The Case for Digital Transformation: Digital Talent Over Technology
Globally 78% of digital transformation efforts fail. Why? Because most business leaders do not recognise that digital transformation is less about technology and more about digital talent.
To stay relevant in this era of digital disruption, companies must realise that digital transformation is less about the technology, and more about their digital talent. Here’s what we mean and how your company can align.
Analysis from the Pew Research Centre suggests that as many as 77% of seniors would require assistance if they were to try and learn how to use a smartphone or tablet. They can have the technology in their hands – but they often don’t know what it means or how it works.
No Time for a Nokia
Of course, seniors are free to carry on using the classic Nokia 3310 (which holds a special place in all our hearts), but companies have no choice but to adapt to remain competitive in an ever-changing world. The cost of failing to do so – according to the leading cloud enterprise firm Couchbase – reached a staggering $5.5 billion in 2021. This vast sum shouldn’t come as too much of a surprise when globally, 78% of digital transformation efforts fail. Why? Because most business leaders do not recognise that digital transformation is less about technology and more about people. Any board of directors can agree to buy new tech, but a company’s ability to adapt to a digital future depends on whether it can harness the next generation of skills to bring the tech to life – to make it do what it is supposed to do.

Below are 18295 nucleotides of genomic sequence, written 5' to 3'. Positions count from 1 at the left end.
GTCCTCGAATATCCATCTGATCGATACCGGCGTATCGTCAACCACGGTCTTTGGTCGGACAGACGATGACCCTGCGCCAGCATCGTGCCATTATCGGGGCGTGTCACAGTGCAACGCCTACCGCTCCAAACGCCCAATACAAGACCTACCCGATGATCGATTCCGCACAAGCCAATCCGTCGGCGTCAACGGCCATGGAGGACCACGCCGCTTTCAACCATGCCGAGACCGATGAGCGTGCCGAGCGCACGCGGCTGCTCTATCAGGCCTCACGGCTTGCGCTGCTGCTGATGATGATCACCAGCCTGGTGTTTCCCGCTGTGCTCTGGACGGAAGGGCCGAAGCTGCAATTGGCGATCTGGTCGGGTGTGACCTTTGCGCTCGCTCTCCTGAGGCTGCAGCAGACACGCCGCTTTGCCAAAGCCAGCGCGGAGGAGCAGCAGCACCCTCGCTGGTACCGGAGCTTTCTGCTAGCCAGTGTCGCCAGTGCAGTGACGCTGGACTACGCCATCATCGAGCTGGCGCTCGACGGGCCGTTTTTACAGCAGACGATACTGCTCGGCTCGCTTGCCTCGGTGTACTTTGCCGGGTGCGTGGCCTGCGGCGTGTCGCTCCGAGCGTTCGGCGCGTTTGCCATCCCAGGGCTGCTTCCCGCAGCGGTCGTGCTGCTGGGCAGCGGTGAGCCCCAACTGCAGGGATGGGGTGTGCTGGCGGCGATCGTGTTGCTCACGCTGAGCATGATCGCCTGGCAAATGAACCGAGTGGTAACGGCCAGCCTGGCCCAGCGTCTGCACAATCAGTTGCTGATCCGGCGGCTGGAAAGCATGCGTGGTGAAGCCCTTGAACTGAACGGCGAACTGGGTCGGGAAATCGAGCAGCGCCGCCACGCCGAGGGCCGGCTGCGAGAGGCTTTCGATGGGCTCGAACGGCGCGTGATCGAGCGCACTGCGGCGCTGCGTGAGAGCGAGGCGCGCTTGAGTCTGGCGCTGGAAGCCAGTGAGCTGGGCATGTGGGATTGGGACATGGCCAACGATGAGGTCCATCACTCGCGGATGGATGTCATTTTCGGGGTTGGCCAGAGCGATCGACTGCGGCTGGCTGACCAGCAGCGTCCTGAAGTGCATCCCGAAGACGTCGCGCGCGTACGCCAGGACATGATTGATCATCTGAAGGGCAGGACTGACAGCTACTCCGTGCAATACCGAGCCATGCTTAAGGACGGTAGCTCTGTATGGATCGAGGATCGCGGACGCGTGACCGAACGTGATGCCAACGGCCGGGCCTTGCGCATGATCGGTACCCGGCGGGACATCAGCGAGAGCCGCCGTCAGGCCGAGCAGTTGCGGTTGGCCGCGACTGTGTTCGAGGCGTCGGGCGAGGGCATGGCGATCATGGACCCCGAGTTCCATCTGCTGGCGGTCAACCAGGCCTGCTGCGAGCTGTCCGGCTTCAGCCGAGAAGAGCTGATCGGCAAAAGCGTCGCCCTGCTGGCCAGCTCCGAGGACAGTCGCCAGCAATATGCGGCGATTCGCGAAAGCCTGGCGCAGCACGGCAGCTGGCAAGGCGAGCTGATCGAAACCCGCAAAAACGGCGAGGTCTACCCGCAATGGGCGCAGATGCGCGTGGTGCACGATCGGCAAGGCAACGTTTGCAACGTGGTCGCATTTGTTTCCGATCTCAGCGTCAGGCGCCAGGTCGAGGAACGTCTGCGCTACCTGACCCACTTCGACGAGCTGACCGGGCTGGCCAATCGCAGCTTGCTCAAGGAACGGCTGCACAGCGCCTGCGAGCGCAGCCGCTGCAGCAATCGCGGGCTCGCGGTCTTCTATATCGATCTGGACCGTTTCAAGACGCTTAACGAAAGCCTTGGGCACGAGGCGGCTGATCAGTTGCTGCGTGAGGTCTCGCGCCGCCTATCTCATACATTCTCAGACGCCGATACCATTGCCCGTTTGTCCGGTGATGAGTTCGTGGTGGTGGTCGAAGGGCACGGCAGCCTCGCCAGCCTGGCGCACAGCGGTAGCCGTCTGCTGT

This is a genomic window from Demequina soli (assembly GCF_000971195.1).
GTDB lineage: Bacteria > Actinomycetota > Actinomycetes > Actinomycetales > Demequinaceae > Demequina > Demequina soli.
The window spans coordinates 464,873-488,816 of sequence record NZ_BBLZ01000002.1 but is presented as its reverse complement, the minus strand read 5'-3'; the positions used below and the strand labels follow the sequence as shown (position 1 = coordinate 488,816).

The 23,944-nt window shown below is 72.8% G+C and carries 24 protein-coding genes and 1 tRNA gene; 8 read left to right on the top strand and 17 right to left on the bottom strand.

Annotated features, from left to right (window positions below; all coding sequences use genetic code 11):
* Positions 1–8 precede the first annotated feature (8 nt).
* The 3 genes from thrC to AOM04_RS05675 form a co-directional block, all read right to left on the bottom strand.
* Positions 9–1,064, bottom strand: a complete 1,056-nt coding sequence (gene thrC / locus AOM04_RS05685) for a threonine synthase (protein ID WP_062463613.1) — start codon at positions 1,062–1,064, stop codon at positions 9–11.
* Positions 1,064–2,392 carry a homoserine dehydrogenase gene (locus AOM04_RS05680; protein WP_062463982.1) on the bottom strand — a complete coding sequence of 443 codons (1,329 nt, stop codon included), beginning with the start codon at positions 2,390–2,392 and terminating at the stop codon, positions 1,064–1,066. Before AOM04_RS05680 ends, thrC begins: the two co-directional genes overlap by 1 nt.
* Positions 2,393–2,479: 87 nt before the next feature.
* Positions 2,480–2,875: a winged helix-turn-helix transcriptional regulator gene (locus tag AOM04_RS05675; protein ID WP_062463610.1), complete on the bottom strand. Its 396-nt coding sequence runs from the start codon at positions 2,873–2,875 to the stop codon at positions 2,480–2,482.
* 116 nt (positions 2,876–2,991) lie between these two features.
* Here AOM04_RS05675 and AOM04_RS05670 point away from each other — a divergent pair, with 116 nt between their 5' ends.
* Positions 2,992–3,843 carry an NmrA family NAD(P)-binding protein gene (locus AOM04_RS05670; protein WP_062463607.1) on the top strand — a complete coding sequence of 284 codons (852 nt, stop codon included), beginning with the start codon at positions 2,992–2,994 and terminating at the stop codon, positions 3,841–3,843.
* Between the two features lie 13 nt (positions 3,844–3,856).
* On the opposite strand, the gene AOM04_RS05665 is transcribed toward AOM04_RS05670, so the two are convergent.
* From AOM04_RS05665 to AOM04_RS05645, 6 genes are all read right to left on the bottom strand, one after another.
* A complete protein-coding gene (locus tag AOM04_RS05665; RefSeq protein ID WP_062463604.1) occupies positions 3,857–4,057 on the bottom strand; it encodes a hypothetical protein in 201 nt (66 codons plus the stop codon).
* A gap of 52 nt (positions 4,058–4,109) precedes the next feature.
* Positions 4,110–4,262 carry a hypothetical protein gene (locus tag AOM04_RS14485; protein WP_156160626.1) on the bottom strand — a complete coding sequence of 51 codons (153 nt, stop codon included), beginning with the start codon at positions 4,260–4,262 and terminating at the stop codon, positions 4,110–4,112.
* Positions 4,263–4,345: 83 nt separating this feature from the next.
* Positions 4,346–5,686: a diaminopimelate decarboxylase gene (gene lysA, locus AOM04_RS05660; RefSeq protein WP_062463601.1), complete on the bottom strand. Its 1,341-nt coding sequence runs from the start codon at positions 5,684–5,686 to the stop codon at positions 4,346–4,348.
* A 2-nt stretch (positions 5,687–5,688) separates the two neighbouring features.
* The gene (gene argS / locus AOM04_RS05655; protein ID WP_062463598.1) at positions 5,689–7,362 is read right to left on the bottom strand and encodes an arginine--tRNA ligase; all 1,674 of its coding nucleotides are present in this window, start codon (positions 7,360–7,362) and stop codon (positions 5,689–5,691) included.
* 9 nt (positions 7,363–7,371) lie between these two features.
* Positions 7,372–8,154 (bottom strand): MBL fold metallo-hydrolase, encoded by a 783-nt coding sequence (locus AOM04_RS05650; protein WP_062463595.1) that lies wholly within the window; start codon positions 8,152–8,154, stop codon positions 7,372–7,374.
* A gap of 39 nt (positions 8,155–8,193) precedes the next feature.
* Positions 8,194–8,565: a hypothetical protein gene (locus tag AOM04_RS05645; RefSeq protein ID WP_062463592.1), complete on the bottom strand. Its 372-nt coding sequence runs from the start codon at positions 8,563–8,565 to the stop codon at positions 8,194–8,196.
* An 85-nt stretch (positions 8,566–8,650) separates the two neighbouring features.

Avoiding Failures and Achieving Success in Digital Transformation
Companies like Hershey’s, Revlon and Hewlett-Packard have previously failed at digital transformation. Revlon, for example, rolled out an SAP enterprise resource planning (ERP) system in February 2018 not long after they acquired Elizabeth Arden. Unfortunately, migration of the new ERP system wasn’t planned properly, affecting the company’s ability to keep production running and ship orders to customers quickly enough. This digital transformation failure caused Revlon to lose over $64 million in unshipped orders and a 6.9% drop in its stock price.